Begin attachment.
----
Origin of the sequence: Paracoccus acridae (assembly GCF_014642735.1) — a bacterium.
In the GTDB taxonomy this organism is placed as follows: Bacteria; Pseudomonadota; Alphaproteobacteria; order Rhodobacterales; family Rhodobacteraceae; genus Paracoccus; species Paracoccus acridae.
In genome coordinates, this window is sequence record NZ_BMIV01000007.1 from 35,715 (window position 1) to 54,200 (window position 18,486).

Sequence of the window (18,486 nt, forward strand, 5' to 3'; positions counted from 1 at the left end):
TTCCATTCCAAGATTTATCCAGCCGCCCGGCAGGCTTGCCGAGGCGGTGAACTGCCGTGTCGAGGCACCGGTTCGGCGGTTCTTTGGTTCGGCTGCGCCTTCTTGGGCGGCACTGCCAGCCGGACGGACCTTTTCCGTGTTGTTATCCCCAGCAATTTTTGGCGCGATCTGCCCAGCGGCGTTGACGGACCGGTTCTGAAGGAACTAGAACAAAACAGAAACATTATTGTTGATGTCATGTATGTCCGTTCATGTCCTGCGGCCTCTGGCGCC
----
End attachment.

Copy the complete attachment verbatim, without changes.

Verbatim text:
Origin of the sequence: Paracoccus acridae (assembly GCF_014642735.1) — a bacterium.
In the GTDB taxonomy this organism is placed as follows: Bacteria; Pseudomonadota; Alphaproteobacteria; order Rhodobacterales; family Rhodobacteraceae; genus Paracoccus; species Paracoccus acridae.
In genome coordinates, this window is sequence record NZ_BMIV01000007.1 from 35,715 (window position 1) to 54,200 (window position 18,486).

Sequence of the window (18,486 nt, forward strand, 5' to 3'; positions counted from 1 at the left end):
TTCCATTCCAAGATTTATCCAGCCGCCCGGCAGGCTTGCCGAGGCGGTGAACTGCCGTGTCGAGGCACCGGTTCGGCGGTTCTTTGGTTCGGCTGCGCCTTCTTGGGCGGCACTGCCAGCCGGACGGACCTTTTCCGTGTTGTTATCCCCAGCAATTTTTGGCGCGATCTGCCCAGCGGCGTTGACGGACCGGTTCTGAAGGAACTAGAACAAAACAGAAACATTATTGTTGATGTCATGTATGTCCGTTCATGTCCTGCGGCCTCTGGCGCC